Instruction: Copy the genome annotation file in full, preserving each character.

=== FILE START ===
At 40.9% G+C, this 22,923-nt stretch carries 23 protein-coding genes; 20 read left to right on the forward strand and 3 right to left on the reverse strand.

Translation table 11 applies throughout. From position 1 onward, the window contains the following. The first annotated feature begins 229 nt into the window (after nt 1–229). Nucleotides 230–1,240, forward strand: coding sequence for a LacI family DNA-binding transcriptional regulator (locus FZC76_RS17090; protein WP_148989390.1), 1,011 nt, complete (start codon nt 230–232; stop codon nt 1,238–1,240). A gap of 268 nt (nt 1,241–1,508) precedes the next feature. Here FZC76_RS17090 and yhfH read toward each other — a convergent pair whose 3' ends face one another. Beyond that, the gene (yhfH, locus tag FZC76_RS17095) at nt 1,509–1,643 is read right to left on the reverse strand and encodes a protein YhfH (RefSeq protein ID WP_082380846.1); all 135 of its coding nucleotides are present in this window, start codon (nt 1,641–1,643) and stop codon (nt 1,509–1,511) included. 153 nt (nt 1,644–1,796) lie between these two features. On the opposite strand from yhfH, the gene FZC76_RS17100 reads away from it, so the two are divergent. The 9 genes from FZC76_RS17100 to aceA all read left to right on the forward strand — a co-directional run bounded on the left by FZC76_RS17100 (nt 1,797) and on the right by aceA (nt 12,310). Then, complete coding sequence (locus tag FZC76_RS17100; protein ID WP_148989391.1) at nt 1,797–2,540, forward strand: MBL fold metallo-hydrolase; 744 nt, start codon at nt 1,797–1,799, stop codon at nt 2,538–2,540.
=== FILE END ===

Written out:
At 40.9% G+C, this 22,923-nt stretch carries 23 protein-coding genes; 20 read left to right on the forward strand and 3 right to left on the reverse strand.

Translation table 11 applies throughout. From position 1 onward, the window contains the following. The first annotated feature begins 229 nt into the window (after nt 1–229). Nucleotides 230–1,240, forward strand: coding sequence for a LacI family DNA-binding transcriptional regulator (locus FZC76_RS17090; protein WP_148989390.1), 1,011 nt, complete (start codon nt 230–232; stop codon nt 1,238–1,240). A gap of 268 nt (nt 1,241–1,508) precedes the next feature. Here FZC76_RS17090 and yhfH read toward each other — a convergent pair whose 3' ends face one another. Beyond that, the gene (yhfH, locus tag FZC76_RS17095) at nt 1,509–1,643 is read right to left on the reverse strand and encodes a protein YhfH (RefSeq protein ID WP_082380846.1); all 135 of its coding nucleotides are present in this window, start codon (nt 1,641–1,643) and stop codon (nt 1,509–1,511) included. 153 nt (nt 1,644–1,796) lie between these two features. On the opposite strand from yhfH, the gene FZC76_RS17100 reads away from it, so the two are divergent. The 9 genes from FZC76_RS17100 to aceA all read left to right on the forward strand — a co-directional run bounded on the left by FZC76_RS17100 (nt 1,797) and on the right by aceA (nt 12,310). Then, complete coding sequence (locus tag FZC76_RS17100; protein ID WP_148989391.1) at nt 1,797–2,540, forward strand: MBL fold metallo-hydrolase; 744 nt, start codon at nt 1,797–1,799, stop codon at nt 2,538–2,540.